Windows 10 S unveiled, the new Windows RT?
Microsoft unveiled Windows 10 S, a new cloud-based edition of the company's Windows 10 operating system designed specifically for Education.
Windows 10 S is a cloud-based operating system that will compete directly against Google's Chromebook, which serves a similar purpose.
The main facts about pricing, and offers.
- Devices with the operating system start at $189 according to Microsoft.
- Microsoft will release a Windows 10 S device, and so will partners such as Acer, Asus, Dell, Fujitsu, HP, Samsung, and Toshiba.
- All devices include a one-year subscription to Minecraft: Education Edition, Office 365 for Education, including Microsoft Teams.
- Management via Intune for Education.
- Schools will get Windows 10 S for free on devices running genuine Windows 10 Pro PCs.
What else do we know right now?
Windows 10 S
Windows 10 S is a Store-only version of Windows 10. This means that you cannot install legacy desktop programs on the operating system as they are blocked. Note that this protection was bypassed in earlier versions of Windows 10 S.
All users get are programs that ship with the Windows 10 S operating system, and Windows Store apps. The latter includes Win32 programs converted to be compatible with Windows Store.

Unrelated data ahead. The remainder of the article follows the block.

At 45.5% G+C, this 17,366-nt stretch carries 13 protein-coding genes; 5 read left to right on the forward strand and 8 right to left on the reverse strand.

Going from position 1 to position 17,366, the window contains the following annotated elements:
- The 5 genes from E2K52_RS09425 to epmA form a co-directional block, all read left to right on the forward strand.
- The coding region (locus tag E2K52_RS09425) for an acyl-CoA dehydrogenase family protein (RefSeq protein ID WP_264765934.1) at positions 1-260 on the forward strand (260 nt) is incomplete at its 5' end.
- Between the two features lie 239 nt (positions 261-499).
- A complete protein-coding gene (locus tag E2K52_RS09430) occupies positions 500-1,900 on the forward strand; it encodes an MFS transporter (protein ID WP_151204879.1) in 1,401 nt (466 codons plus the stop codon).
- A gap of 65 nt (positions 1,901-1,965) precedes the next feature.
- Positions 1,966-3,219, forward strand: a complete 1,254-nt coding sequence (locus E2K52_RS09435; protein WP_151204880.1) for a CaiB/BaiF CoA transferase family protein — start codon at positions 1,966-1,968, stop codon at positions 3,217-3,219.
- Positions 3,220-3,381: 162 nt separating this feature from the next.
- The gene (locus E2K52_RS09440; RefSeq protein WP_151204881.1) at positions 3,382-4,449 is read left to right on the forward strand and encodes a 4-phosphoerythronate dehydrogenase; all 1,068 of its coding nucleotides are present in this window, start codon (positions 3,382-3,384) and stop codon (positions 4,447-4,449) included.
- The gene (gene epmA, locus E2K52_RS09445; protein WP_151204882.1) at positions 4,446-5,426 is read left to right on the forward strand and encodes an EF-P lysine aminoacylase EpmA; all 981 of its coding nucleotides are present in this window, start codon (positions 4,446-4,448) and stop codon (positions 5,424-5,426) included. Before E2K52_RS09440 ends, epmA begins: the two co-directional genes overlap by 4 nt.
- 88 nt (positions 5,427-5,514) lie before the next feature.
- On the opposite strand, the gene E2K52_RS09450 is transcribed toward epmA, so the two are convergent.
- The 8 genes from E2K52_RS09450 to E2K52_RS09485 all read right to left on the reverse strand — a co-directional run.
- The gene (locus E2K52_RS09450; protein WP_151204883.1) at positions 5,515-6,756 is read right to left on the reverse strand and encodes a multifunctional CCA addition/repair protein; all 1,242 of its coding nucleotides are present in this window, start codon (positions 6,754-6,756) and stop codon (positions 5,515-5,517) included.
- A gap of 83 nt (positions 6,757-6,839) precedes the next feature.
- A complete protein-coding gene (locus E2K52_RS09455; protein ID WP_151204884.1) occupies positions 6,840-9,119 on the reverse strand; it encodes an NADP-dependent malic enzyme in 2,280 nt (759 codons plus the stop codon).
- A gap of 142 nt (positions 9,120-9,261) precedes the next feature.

Microsoft, obviously, paints this in a positive light, and it is to a degree. The PC will boot faster, there is less chance stability issues, and malware should be less of an issue (as most won't execute).
The downside is that Windows Store is rather limited when it comes to programs and games. You are stuck with Microsoft Edge as the browser for instance, and cannot install any desktop program that you may have used in the past. This may be less of an issue for students who just get started with computers.
Windows 10 S, the new Windows RT?
Is Windows 10 S the new Windows RT; only under a different name and package? If you compare the two products, you will notice difference between them.
First, that Windows Store has evolved over time. It is no where near where it should be, but projects such as Project Centennial to bring Win32 apps to the Store have improved what is available somewhat at the very least.
Then there is Microsoft Edge, which is undoubtedly the better browser when compared to Internet Explorer. Again, not where it should be when it comes to things such as extensions, but definitely a step up.
Last but not least, it seems as if Windows 10 S devices can be upgraded to Windows 10 Pro for a price. Microsoft has yet to reveal that price.
If you take all of it together, it is clear that Windows 10 S is superior to Windows RT. The question is if that is enough.
It seems likely that Windows 10 S will do better than Windows RT. To be frank, it takes very little to do better than Windows RT.
Users who just need a notebook with Office, and web services, find all of that in Windows 10 S. It is clear that the system is not designed for most professional uses, and that it won't appeal to users who rely on desktop programs.
Now You: What's your first impression of Windows 10 S?